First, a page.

Night Owls Need Food Too


Night Owl Cartoon     It is not news to the Mount Mary University community that the campus offers multiple food service stations. All of them close by 8 p.m. during the school week.

For the spring 2015 semester, Mount Mary offered more than 80 night classes, which start at 6 p.m. or later. Many do not end until 10 p.m. It is not uncommon for students to race to class directly from work. While some instructors provide students with a break before 8 p.m. so they can purchase food before services end, others do not break until after the food service stations close, leaving students hungry and scrambling to the vending machines.

Teresa Wooster is a first-year graduate student seeking a master’s degree in English with a professional writing concentration. Wooster is allowed one 15-20 minute break during her 6-9:50 p.m. course to purchase food before the stations close.

“Overall, I was surprised by how limited the accommodations are and how limited healthier options are,” Wooster said.
“When eating a late night snack, I prefer options for fresher, low-calorie food.”

All of them close by 8 p.m. during the school week. : Cyber Café and Parkway Place Grill. Of the two, Parkway Place offers hot food made to order, but the grill at Parkway closes at 7:30 p.m.

Beth Vogel is the accelerated program coordinator and an assistant professor in the business department. As a night class instructor, Vogel acknowledged the difficulties of accessing hot food.

“Cyber Café is not able to prepare sandwiches to order or grilled items since they don’t have a grill or fryer,” Vogel said.
“I know there are food inspection rules that dictate what can be prepared or sold there. That means students need to go to Parkway Place Grill for hot food. The location makes that difficult for students who are coming to school straight from work and need to be in class by 6 p.m., since most classes are held in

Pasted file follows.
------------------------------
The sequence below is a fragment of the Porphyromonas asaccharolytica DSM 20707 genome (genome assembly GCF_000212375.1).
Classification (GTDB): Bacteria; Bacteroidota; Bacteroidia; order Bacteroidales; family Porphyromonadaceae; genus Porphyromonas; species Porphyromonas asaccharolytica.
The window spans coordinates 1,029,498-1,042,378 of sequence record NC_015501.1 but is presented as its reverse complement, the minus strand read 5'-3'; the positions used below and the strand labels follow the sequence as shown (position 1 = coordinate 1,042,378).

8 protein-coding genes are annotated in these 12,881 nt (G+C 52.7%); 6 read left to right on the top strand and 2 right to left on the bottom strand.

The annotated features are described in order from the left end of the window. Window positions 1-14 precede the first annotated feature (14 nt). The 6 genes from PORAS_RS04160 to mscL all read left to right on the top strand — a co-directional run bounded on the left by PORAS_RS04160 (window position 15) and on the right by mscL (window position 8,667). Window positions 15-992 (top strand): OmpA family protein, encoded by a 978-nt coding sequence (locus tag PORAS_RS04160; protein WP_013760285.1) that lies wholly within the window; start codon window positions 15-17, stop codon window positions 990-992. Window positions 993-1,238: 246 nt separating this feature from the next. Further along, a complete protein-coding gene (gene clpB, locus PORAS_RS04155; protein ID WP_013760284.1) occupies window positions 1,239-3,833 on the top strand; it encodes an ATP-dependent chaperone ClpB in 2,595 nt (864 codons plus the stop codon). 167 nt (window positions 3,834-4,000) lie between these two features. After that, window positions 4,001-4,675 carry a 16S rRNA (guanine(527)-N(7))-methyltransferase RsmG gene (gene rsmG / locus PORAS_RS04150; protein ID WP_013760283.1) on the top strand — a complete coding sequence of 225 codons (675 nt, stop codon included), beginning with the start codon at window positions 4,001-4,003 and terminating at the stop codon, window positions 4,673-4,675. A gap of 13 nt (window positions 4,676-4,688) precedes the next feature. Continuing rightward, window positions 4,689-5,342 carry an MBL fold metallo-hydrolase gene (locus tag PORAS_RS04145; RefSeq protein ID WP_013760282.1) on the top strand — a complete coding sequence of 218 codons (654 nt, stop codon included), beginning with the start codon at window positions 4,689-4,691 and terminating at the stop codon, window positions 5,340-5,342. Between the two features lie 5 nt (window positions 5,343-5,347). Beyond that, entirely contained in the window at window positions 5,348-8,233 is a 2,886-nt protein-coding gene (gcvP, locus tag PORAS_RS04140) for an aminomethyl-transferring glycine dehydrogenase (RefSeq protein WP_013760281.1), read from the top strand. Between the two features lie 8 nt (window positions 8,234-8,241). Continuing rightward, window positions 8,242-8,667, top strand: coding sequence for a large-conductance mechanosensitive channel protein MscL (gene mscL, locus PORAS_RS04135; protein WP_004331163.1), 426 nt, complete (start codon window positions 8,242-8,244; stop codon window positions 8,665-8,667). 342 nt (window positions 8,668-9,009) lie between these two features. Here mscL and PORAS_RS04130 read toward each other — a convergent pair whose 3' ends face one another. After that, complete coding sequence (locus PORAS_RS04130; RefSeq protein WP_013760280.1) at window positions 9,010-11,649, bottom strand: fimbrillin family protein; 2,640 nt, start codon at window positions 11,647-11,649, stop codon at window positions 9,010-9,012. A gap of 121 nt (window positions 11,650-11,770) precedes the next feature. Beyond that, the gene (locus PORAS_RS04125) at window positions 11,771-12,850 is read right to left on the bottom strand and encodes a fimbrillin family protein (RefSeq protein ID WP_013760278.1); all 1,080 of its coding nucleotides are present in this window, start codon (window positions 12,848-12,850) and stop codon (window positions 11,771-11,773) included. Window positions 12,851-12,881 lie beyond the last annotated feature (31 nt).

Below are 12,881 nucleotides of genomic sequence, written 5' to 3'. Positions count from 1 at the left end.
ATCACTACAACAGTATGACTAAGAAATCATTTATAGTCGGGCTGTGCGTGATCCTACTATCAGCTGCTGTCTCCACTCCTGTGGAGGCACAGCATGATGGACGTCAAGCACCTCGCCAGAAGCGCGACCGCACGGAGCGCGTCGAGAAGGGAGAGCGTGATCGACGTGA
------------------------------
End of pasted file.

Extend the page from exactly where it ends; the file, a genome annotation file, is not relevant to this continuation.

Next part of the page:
Notre Dame Hall.”

As the director of food services at Mount Mary, Penny Schultz tries to balance student food requests and keeping food and labor
costs low. Surveys were conducted by the university and FSI, and according to Schultz, the surveys did not indicate a strong enough request from the student body for more flexibility in terms of night food accommodations.

“FSI has been trying to keep all meal plan costs down, but with extended hours that would impact meal plans and incur more labor costs on our part,” Schultz said.

“FSI takes pride in being competitive and working to keep costs down with the university and in turn student body. This could be extending hours of service
or otherwise. Sales statistics show that keeping the food accommodations open longer is something we cannot support.”

Schultz did, however, explain two options that students can choose between if they need to order food ahead of time.


“These are sheets that students can collect from me and request what they would like to eat,” Schultz said.
“They need to order this 48 hours in advance. In turn, they come to the kitchen and ask for their meal. I then deduct their meal from their meal plan.”

With the box option, Schultz cited some difficulty with food pick-up.

“In the past, students have asked for this option and then do not pick up their meal,” Schultz said. “This affects my labor costs and food costs. We have been limiting this option.”


“This year I made door hanger signs that we offer 14-inch pizzas at Parkway and students can call ahead and place a order,” Schultz said.

“At Cyber, we offer the ‘on the go’ food options and this only sells during the lunch hour.”

Nikki Lueck is a junior in the accelerated program, majoring in business and professional communication. Lueck is taking two night classes this semester. She explained that while fresh food selection is limited by the time night classes begin, she has also noticed a larger problem with food services.

“Numerous times since the semester began in January, the Cyber Café has closed prior to 8 p.m., which is when they are supposed to close,” Lueck said. “The explanations provided have been that they have had to do this because of personnel issues (such as somebody not showing up for their shift). While I can
appreciate that this happens from time to time, it seems to be that this is becoming excessive with the Cyber Café.”

Lueck said expanding food service options would allow Mount Mary to be more competitive with area schools.

“To remain a competitive and attractive school, especially for returning adult students, they need be vigilant about maintaining excellent benefits like food options being reliable and offering variety,” Lueck said. “This makes students in the accelerated program feel like they matter.”

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